WOBURN — A Dracut doctor is facing a slew of charges, including involuntary manslaughter, after he allegedly prescribed opioids that resulted in an at-risk patient’s death, even after she had already overdosed before.
According to the state Attorney General’s Office, Dr. Richard Miron also illegally prescribed opioids to other at-risk patients for no legitimate medical purpose and defrauded MassHealth.
Miron, 76, was indicted by a Middlesex County grand jury Thursday on 23 counts of illegal prescribing of controlled substances, 23 counts of Medicaid false claims, and one count of involuntary manslaughter.
Miron will be arraigned in Middlesex Superior Court at a later date.
The AG’s Office began investigating Miron in September 2017 after the matter was referred by MassHealth. From September 2015 to February 2016, Miron was the largest provider of high-dose, short-acting Oxycodone prescriptions of all MassHealth care providers across the state.
MassHealth terminated Miron from its program in September 2017. Following an agreement with the state Board of Registration in Medicine, Miron, who was a solo practitioner of internal medicine, is not currently practicing medicine.
The AG’s Office alleges Miron was responsible for the death of a patient on March 17, 2016. The Office of the Chief Medical Examiner determined the woman’s death was caused by acute intoxication from the combined effects of fentanyl, morphine, codeine and butalbital, all prescribed by Miron, according to a press release.
State investigators allege Miron was aware the victim had previously overdosed on opioids he had prescribed. The woman was treated and discharged from Lowell General Hospital Feb. 2, 2016, but Miron allegedly continued to prescribe large doses of opioids to her on multiple dates through March 9, 2016. The AG’s Office said the victim would not be identified Tuesday.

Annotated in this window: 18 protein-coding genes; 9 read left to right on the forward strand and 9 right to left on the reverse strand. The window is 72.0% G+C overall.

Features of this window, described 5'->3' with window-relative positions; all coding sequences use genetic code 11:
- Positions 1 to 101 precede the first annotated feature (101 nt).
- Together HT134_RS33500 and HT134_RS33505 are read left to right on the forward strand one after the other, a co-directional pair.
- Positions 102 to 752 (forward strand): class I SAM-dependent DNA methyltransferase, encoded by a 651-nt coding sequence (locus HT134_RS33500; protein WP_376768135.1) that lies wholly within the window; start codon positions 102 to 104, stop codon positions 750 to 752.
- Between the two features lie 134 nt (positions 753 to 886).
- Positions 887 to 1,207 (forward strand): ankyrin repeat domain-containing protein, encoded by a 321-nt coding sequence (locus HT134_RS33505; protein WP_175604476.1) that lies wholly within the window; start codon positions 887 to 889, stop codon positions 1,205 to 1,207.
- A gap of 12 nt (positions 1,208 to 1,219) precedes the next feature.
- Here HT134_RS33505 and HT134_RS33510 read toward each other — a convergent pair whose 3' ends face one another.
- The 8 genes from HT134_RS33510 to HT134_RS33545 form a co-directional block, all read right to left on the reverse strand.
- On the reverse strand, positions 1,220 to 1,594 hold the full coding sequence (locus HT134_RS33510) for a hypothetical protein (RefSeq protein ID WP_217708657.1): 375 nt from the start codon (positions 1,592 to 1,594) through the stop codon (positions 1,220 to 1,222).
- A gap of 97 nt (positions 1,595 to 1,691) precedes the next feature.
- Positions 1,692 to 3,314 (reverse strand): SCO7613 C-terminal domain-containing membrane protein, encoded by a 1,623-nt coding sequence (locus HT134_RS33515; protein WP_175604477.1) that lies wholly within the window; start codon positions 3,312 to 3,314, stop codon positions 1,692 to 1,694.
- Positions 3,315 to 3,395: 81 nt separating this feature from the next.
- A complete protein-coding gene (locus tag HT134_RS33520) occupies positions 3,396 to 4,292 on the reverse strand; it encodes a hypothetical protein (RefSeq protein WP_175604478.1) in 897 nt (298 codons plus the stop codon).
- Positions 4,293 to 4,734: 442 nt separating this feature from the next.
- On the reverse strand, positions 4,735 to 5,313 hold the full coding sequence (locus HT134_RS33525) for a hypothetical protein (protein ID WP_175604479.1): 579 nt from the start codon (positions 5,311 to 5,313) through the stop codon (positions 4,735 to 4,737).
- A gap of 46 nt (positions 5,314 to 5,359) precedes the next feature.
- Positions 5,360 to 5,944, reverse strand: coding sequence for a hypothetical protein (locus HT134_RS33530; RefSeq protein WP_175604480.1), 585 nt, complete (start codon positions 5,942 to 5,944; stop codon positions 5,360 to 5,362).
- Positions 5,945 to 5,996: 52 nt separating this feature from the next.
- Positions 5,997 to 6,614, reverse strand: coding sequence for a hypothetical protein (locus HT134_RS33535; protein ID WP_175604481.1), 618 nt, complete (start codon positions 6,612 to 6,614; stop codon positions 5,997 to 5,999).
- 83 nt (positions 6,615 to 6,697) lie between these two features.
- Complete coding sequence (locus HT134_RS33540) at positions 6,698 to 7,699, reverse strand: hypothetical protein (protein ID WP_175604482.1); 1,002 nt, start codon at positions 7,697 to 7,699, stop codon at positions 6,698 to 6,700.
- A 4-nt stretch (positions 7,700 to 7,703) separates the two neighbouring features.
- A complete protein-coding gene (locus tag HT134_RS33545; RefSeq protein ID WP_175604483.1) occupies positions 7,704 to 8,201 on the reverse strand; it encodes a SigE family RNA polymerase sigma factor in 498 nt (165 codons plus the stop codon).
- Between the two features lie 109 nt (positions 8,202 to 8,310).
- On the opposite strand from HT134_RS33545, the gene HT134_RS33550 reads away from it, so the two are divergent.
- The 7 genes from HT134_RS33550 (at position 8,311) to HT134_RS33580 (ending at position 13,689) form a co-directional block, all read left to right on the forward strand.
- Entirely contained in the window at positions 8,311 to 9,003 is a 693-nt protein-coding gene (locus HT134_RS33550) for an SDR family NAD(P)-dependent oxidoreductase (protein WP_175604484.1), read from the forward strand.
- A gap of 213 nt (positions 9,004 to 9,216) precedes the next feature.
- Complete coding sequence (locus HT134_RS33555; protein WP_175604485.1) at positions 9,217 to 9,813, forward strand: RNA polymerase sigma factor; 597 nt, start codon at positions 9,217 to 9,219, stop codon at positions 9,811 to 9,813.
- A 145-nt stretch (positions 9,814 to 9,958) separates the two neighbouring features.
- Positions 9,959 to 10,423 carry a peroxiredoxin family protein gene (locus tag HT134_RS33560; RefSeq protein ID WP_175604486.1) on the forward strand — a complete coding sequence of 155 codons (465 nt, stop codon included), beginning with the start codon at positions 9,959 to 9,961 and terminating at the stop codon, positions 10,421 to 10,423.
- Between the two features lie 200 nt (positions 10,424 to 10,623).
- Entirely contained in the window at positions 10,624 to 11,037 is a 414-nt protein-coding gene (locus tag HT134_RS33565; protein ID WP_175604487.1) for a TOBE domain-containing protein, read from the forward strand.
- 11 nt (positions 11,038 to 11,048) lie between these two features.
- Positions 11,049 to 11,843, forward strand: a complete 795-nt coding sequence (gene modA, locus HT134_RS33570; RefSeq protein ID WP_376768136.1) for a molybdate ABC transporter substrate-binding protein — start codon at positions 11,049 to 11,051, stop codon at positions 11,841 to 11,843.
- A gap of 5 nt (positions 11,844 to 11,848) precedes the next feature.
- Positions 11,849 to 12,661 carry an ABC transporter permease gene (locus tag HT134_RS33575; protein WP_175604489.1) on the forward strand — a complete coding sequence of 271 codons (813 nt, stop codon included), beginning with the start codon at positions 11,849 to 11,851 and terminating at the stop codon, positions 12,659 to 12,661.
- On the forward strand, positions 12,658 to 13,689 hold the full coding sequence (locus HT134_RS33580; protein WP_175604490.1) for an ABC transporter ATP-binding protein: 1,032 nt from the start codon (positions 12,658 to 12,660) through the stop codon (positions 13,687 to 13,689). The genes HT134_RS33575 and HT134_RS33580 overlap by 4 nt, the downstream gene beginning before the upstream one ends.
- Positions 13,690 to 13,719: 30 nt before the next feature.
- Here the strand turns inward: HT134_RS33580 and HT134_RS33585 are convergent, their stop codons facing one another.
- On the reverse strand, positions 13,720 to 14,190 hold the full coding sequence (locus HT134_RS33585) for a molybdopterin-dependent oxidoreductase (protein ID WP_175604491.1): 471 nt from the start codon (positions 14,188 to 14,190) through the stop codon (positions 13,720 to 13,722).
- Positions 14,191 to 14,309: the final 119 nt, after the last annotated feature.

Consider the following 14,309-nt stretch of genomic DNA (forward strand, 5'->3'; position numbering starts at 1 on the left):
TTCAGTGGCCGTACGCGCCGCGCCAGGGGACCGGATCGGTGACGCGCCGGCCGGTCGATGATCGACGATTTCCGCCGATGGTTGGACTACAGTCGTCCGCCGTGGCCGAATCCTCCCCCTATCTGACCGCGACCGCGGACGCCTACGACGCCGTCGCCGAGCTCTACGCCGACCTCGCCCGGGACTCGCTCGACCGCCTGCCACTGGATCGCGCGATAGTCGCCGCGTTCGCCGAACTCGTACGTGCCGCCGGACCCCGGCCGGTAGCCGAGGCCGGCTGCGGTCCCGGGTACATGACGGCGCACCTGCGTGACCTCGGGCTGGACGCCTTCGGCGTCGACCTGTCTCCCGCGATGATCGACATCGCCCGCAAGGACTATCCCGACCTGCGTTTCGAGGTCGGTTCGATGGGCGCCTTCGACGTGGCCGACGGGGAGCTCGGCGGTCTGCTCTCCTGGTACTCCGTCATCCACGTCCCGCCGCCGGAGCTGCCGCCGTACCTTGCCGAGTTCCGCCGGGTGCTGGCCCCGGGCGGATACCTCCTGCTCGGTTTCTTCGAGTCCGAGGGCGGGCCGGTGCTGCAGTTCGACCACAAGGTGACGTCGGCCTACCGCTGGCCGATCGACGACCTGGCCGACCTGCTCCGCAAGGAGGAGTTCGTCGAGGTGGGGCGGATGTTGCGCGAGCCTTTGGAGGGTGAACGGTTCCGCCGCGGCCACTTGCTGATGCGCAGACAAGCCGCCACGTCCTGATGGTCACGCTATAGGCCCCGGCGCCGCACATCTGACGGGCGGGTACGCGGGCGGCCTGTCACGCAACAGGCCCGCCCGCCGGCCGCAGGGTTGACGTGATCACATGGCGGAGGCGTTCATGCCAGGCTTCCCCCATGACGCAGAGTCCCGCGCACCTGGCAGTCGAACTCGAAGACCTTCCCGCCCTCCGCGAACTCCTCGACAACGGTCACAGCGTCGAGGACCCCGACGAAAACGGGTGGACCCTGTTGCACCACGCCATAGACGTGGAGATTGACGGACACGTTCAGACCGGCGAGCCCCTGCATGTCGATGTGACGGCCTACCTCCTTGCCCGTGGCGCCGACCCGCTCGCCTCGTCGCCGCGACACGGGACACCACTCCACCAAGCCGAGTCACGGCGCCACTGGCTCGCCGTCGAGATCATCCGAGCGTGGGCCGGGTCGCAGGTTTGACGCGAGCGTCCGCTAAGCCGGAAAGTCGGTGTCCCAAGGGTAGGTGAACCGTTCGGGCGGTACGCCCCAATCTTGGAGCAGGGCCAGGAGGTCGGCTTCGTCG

The AG’s investigation alleges that Miron prescribed such opioids as oxycodone, morphine, fentanyl, methadone and hydromorphone to patients for no legitimate medical purpose on multiple other occasions, including patients with documented substance use disorders.
Miron allegedly continued to prescribe opioids to many patients, despite their drug screens showing they were negative for prescribed opioids but positive for cocaine, heroin and other non-prescribed opioids.
“The illegal prescriptions Dr. Miron allegedly wrote caused pharmacies to unwittingly falsely bill MassHealth for the medication,” according to the press release from the AG’s Office.
At an Editorial Board meeting with The Sun in October, Attorney General Maura Healey reflected on her commitment to battling the opioid crisis. She spoke about working with Gov. Charlie Baker and the state Legislature on laws aimed at changing the prescribing practices for opioids. During her tenure as attorney general, Healey also sued Oxycontin maker Purdue Pharma and her office is investigating six opioid painkiller manufacturers and distributors.
“What I can tell you is, I think we have done things that have helped flatten some of the rates of overdoses and fatalities,” Healey told The Sun back in October, adding that there is still a lot of work to be done on the issue.
The Sun visited what appears to have been Miron’s last work address, but there was no sign of his practice. On his profile on www.vitals.com, a patient left a comment in February wishing him a happy retirement.
Assistant Attorney General Steven Hoffman is prosecuting the case. Lowell Police and state police assigned to the Middlesex District Attorney’s Office investigated the victim’s death.
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